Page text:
10) Dried Red Bell Peppers: You also know this one.
11) Natural and Artificial Flavors: While we’ve already touched on natural flavors, artificial flavors are chemical compounds created in a lab that mimic a natural flavor in some way. That may sound unnatural (and thus, unhealthy), but physician and biochemist Cate Shanahan, author of Deep Nutrition: Why Your Genes Need Traditional Food, previously told us that she has no real problem with artificial flavors: “They’re not killers because they’re added in very, very small quantities to food.”
12) Polysorbate 80: Polysorbate 80 is often used to give sauces and condiments their saucy texture. Unfortunately, it promotes inflammatory bowel disease and a cluster of obesity-related diseases known as metabolic syndrome, according to a 2015 study.
13) FD&C Yellow №5 and FD&C Blue №1: Artificial colors like these are commonly considered to be dangerous. That said, as Shanahan also explained during our analysis of Doritos, studies arguing this are a bit flawed: “I’ve always been of the opinion that studies claiming artificial colors can cause cancer are irrelevant because [in the studies] they use really high amounts of the artificial colors — like, a million times more than you’d ever get [in your] food [throughout your lifetime].” All in all, the average person’s liver should be able to break down whatever minuscule amount of artificial coloring we consume with food.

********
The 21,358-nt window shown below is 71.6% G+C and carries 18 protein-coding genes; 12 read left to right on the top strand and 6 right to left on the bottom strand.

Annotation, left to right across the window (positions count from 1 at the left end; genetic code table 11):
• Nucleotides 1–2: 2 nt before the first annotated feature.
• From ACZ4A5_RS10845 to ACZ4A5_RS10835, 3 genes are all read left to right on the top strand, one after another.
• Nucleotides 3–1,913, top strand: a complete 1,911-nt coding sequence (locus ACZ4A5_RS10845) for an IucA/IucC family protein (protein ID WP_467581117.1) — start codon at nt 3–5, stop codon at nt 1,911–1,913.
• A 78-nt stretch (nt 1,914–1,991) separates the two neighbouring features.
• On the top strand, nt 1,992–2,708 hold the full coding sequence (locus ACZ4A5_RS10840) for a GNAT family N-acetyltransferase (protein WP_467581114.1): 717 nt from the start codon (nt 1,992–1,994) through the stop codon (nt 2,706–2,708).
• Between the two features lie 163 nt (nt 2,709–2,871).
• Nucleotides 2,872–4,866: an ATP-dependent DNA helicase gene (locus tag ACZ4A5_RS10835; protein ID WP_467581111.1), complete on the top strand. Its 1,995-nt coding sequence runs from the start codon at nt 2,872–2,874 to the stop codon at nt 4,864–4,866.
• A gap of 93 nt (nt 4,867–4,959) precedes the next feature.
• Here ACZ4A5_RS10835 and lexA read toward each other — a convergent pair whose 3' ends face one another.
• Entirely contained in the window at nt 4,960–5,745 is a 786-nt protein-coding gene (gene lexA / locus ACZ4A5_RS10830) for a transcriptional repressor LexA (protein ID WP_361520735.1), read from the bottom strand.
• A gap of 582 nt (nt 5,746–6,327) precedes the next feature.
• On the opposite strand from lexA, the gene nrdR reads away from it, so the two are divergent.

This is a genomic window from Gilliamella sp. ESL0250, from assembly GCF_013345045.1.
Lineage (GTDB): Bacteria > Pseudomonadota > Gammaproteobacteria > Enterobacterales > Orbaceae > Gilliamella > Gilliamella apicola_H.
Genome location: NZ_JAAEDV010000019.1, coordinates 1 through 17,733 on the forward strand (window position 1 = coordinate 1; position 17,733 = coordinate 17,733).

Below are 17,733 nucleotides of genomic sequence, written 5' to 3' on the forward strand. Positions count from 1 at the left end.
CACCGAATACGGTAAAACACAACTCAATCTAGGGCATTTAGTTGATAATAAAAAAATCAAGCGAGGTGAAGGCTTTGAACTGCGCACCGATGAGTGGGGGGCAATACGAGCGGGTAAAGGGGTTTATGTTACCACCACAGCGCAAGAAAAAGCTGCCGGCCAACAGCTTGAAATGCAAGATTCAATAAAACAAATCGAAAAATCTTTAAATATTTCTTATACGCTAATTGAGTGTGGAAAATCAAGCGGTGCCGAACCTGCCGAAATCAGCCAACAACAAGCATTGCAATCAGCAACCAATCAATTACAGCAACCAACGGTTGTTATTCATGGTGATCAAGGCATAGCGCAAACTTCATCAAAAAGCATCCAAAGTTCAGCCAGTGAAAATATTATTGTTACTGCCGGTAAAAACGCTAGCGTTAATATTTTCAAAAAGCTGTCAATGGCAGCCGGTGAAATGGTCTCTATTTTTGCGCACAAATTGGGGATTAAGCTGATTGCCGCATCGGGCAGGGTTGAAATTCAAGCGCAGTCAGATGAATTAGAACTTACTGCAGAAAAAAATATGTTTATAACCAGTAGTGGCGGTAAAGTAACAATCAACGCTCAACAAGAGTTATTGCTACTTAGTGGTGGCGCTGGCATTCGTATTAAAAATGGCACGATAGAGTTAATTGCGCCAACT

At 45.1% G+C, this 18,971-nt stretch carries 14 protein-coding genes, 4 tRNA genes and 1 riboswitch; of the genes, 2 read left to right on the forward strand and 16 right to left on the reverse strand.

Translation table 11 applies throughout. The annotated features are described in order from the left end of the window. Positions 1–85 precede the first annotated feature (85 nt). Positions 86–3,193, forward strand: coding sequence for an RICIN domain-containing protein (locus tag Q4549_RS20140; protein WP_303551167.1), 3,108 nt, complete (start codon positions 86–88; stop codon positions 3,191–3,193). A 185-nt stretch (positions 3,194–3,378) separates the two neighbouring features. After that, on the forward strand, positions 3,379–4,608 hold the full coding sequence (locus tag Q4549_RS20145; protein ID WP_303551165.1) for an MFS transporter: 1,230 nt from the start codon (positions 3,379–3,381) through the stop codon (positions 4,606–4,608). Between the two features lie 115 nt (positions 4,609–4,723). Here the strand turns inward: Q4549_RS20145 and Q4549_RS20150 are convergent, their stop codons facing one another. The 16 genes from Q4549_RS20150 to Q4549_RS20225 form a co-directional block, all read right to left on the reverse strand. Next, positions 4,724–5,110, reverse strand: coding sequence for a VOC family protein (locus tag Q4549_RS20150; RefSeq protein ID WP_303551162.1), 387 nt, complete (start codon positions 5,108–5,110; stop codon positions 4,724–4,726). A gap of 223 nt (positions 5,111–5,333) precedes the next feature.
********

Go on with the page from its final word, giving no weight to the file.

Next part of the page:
Of these three condiments, Heinz Sweet Relish contains the most conspicuously unhealthy ingredients (aluminum sulfate, potassium sorbate, sodium benzoate and polysorbate 80). Heinz Tomato Ketchup also contains high fructose corn syrup and regular corn syrup, both of which are far from healthy. That said, smears of ketchup, mustard and relish should be the least of your worries while noshing on preservative-filled sausages and burgers made from the meat/offal of as many as 100 different cows this Fourth of July.